Rockefeller familyThe Rockefeller family /ˈrɒkɨfɛlər/ is an American industrial, political, and banking family that made one of the world's largest fortunes in the oil business during the late 19th and early 20th centuries, with John D. Rockefeller and his brother William Rockefeller primarily through Standard Oil. The family is also known for its long association with and control of Chase Manhattan Bank. They are considered to be one of the most powerful families, if not the most powerful family, in the history of the United States. Real Estate and Institutions The Rockefeller Center and the RCA Building, December 1933 The family was heavily involved in numerous real estate construction projects in the U.S. during the 20th century. Chief among them: Conservation The family was honored for its conservation efforts in November, 2005, by the National Audubon Society, one of America's largest and oldest conservation organizations, at which over 30 family members attended.
Bank runAmerican Union Bank, New York City. April 26, 1932. A bank run (also known as a run on the bank) occurs when many clients withdraw their money from a bank, because they believe the bank may cease to function in the near future. In other words, it is when, in a fractional-reserve banking system (where banks normally only keep a small proportion of their assets as cash), numerous customers withdraw cash from deposit accounts with a financial institution at the same time because they believe that the financial institution is, or might become, insolvent; they keep the cash or transfer it into other assets, such as government bonds, precious metals or gemstones. When they transfer funds to another institution, it may be characterized as a capital flight. As a bank run progresses, it generates its own momentum: as more people withdraw cash, the likelihood of default increases, triggering further withdrawals. History Bank runs have also been used to blackmail individuals or governments.
Bank of England court worried about Mervyn King's politicised roleGiving evidence to the Treasury Select Committee on Tuesday, Sir Roger Carr, a member of the court and former chairman of Cadbury, said it was important that Mervyn King was not drawn into politics. "The integrity and credibility of the Bank are absolutely dependent on it not being seen as having a political axe to grind, so that for me is of paramount importance. We have made that very clear to the Governor," said Sir Roger. "What politicians must do is not seek to draw him in, to make it appear he is giving political support," he added. Sir David Lees, chairman of the court and the former chairman of Tate & Lyle, said he was "not terribly comfortable" with the comments made by Mr King in his Newcastle speech. Brendan Barber, another member of the court and the general secretary of the Trades Union Congress, said Mr King could speak "loudly" on "fact-based issues", adding that the Governor should not stray "on to political territory".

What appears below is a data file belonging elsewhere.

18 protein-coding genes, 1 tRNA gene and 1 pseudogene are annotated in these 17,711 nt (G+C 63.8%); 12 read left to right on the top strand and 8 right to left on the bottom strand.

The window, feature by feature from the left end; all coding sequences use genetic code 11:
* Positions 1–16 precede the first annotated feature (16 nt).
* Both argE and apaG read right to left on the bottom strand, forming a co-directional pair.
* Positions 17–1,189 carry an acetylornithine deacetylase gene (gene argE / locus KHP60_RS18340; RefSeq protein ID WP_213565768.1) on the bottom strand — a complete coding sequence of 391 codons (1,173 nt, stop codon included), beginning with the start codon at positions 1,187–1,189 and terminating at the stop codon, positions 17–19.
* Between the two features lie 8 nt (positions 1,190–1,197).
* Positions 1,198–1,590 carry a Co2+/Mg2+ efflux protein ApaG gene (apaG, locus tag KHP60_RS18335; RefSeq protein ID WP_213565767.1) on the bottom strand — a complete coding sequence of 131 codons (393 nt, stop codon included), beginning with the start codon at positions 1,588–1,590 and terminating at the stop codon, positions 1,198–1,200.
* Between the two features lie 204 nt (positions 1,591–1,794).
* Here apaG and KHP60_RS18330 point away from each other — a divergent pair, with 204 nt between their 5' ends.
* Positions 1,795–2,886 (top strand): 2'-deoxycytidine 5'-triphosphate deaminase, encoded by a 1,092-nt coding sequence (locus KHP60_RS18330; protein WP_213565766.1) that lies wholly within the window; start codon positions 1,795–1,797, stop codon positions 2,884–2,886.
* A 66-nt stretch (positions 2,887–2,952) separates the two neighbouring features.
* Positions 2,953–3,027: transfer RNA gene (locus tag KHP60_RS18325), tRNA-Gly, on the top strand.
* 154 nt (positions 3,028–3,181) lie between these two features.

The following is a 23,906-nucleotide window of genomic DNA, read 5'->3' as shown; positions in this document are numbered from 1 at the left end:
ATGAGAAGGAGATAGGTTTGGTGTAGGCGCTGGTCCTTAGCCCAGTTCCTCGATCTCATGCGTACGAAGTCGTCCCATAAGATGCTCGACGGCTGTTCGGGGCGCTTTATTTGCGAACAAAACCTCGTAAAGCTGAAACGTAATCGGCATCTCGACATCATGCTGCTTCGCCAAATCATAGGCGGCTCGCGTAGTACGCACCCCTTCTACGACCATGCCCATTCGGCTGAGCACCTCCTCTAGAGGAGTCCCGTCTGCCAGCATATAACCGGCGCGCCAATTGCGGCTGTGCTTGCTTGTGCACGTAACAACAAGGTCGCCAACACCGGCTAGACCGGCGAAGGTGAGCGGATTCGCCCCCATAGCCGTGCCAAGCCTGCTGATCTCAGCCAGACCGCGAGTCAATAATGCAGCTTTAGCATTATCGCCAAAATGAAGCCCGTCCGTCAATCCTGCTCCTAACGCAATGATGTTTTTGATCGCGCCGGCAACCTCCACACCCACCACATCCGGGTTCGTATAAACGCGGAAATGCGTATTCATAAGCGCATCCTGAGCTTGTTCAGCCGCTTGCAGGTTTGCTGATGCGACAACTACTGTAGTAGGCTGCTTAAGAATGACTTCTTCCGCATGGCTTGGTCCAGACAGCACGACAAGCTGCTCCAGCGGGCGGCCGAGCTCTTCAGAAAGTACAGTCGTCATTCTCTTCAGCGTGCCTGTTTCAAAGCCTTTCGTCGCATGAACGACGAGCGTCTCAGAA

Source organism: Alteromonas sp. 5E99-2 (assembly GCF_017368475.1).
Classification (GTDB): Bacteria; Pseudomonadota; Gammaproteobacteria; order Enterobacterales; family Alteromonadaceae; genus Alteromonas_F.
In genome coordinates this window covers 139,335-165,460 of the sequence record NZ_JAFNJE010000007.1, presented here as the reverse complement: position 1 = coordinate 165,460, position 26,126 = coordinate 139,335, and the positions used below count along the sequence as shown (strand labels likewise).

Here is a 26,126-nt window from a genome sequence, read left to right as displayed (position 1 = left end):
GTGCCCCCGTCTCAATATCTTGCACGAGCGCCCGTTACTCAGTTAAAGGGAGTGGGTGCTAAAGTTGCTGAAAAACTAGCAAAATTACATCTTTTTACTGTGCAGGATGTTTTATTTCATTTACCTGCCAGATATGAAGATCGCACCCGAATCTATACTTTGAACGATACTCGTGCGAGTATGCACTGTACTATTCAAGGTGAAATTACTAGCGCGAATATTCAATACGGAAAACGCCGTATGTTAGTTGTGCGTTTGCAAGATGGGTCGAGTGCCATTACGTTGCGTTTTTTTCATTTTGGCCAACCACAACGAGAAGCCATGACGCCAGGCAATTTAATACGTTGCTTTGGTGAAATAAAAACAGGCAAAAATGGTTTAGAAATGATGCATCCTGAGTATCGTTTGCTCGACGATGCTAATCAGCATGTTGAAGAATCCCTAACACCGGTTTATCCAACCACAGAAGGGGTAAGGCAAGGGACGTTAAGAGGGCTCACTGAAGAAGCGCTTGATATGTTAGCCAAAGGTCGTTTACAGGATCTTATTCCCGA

Great DepressionUSA annual real GDP from 1910–60, with the years of the Great Depression (1929–1939) highlighted. The unemployment rate in the US 1910–1960, with the years of the Great Depression (1929–1939) highlighted. In the 21st century, the Great Depression is commonly used as an example of how far the world's economy can decline. The depression originated in the U.S., after the fall in stock prices that began around September 4, 1929, and became worldwide news with the stock market crash of October 29, 1929 (known as Black Tuesday). The Great Depression had devastating effects in countries rich and poor. Cities all around the world were hit hard, especially those dependent on heavy industry. Some economies started to recover by the mid-1930s. Start Even after the Wall Street Crash of 1929, optimism persisted for some time; John D. Together, government and business spent more in the first half of 1930 than in the corresponding period of the previous year. Economic indicators Causes Keynesian Marxist